Minerva Neurosciences announced its phase 2b trial of MIN-117 in adult patients with moderate to severe major depressive disorder (MDD), and presenting with symptoms of anxious distress failed to meet its primary and key secondary endpoints. Based on these results, the company will discontinue the development of MIN-117 for MDD.
The phase 2b trial was a 6-week, 3-arm, randomized, double-blind, placebo-controlled trial to investigate the safety and efficacy of MIN-117 in 360 adult patients. The patients were randomly assigned to 1 of 3 treatment arms including placebo, 5.0 mg. MIN-117, or 2.5 mg. MIN-117, in a 2:1:1 ratio. Patients enrolled in this study were diagnosed with moderate or severe MDD with anxious distress and without psychotic features. The primary efficacy endpoint was the change in MADRS total score from baseline (the start of double-blind treatment) to the end of the double-blind treatment period (week 6) compared to placebo. Neither dose of MIN-117 showed a statistically significant separation from placebo on the primary endpoint. In addition, neither dose showed a statistically significant separation from placebo on the key secondary endpoint reduction of symptoms of anxiety as measured by the Hamilton Anxiety Rating Scale (HAM-A) over the 6-week treatment period.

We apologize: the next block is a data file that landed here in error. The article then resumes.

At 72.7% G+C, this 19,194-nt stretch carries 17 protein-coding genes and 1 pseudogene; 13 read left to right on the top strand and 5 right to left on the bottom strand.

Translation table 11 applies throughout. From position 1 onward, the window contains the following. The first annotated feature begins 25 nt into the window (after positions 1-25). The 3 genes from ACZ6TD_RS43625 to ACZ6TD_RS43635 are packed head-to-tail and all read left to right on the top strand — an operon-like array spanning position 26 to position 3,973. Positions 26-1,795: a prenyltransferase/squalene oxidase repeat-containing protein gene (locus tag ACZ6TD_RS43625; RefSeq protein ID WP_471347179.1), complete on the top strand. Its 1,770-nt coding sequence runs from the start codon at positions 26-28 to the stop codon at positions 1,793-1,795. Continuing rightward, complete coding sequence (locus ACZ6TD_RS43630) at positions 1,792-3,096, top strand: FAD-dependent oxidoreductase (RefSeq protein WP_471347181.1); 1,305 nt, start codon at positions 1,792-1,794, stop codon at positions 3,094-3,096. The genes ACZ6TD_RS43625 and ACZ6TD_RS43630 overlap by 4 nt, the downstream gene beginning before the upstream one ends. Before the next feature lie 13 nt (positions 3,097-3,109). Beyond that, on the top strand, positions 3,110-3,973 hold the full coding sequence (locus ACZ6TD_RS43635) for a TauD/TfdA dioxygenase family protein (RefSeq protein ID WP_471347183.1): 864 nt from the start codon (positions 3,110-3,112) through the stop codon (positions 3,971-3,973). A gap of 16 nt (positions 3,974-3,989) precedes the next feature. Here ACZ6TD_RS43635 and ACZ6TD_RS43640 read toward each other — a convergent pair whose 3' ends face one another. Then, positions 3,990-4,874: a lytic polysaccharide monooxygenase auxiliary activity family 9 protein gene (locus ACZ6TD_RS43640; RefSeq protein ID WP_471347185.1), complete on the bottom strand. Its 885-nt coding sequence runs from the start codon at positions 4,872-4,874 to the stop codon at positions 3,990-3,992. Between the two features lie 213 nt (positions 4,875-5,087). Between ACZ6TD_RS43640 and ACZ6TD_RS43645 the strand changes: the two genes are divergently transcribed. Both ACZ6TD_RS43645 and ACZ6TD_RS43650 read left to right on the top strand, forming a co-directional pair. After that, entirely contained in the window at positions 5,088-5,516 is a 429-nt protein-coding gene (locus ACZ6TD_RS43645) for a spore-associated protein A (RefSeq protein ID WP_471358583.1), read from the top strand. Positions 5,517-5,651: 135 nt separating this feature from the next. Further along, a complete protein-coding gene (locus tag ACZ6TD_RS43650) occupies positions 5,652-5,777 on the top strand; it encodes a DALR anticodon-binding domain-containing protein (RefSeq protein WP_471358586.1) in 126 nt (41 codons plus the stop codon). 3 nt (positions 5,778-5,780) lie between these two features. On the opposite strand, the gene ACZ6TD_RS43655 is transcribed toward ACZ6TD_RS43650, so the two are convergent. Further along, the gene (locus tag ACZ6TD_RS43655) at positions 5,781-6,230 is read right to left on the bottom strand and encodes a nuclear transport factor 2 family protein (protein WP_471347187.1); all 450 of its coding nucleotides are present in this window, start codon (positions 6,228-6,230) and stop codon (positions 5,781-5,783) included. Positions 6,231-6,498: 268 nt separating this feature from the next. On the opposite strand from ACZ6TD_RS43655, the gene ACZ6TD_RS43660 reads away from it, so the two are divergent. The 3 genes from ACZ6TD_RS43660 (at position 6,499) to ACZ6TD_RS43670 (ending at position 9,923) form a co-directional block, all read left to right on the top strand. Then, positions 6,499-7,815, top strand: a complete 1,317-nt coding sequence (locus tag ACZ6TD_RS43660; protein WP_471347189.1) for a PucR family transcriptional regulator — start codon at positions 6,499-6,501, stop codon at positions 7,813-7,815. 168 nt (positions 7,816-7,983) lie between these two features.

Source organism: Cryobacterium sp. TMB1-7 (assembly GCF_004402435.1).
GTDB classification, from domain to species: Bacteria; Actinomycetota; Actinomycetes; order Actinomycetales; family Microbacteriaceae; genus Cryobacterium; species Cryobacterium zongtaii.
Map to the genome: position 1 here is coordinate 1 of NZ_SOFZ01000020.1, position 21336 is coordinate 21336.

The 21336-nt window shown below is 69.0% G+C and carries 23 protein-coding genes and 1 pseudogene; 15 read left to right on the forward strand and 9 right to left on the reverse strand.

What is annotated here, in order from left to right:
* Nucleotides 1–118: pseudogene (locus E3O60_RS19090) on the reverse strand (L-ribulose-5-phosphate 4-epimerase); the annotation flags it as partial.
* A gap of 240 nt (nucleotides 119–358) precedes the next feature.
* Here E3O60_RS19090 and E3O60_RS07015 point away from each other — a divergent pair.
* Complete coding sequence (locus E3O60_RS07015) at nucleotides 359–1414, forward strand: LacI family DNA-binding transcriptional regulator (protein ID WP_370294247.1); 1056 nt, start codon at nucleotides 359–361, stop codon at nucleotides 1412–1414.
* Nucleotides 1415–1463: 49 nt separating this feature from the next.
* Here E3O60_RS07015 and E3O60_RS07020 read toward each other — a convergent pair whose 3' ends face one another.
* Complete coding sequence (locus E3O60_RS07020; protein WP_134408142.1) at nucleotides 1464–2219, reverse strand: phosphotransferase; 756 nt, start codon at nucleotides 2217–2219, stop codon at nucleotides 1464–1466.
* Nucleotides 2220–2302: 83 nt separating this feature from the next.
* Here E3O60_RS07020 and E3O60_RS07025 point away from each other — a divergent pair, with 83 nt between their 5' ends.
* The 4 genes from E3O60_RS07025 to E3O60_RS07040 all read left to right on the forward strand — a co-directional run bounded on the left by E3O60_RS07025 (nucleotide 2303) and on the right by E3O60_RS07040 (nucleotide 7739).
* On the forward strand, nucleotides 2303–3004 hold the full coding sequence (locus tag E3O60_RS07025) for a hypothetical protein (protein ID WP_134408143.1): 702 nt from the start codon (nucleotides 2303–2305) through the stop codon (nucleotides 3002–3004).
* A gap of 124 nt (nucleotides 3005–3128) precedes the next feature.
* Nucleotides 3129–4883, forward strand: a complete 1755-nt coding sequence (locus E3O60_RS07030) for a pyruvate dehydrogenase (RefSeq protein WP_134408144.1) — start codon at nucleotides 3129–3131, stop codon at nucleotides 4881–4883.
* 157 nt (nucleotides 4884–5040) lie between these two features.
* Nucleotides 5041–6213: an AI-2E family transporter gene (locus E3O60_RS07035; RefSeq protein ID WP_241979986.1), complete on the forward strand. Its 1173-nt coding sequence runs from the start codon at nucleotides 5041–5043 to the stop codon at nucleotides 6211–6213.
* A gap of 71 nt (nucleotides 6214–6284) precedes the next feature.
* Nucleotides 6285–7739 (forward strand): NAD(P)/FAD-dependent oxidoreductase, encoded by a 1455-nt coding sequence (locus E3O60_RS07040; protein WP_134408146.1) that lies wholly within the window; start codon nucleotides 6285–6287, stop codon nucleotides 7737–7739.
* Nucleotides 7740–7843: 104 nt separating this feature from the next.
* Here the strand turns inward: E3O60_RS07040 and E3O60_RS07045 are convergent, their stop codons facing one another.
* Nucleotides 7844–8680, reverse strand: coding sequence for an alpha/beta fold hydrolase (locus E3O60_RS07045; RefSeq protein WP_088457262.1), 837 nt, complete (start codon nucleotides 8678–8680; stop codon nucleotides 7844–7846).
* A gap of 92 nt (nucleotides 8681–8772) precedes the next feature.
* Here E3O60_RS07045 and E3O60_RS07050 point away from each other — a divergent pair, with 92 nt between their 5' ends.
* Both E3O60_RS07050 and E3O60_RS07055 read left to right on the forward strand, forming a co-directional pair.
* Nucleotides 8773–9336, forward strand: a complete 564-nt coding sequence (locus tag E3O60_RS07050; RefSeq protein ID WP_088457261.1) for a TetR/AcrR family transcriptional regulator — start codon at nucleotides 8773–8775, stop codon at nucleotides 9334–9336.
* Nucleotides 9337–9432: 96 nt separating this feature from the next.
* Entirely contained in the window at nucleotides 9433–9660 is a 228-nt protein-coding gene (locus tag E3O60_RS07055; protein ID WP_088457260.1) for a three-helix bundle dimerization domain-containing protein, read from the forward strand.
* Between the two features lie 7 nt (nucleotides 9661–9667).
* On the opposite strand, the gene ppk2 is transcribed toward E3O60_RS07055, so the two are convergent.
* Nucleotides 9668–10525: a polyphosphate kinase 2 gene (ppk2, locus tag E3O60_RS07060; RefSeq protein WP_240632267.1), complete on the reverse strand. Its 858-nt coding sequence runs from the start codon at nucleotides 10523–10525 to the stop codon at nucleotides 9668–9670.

MIN-177 has a differentiated mechanism of action targeting adrenergic alpha 1a, alpha 1b, 5-HT1A, 5-HT2A receptors, serotonin, and the dopamine transporter. MIN-117 is meant to block a specific subtype of serotonin receptor called 5-HT1A. When 5-HT1A is blocked, anxiety and mood can be regulated. In addition, MIN-117 is meant to prevent the reuptake of serotonin and dopamine, which increases the amount of serotonin and dopamine in the brain, which is tied to an improvement in mood in individuals suffering from MDD. MIN-117 is also meant to modulate the levels of Alpha-1a and 1b, which further modulates serotonin and dopamine.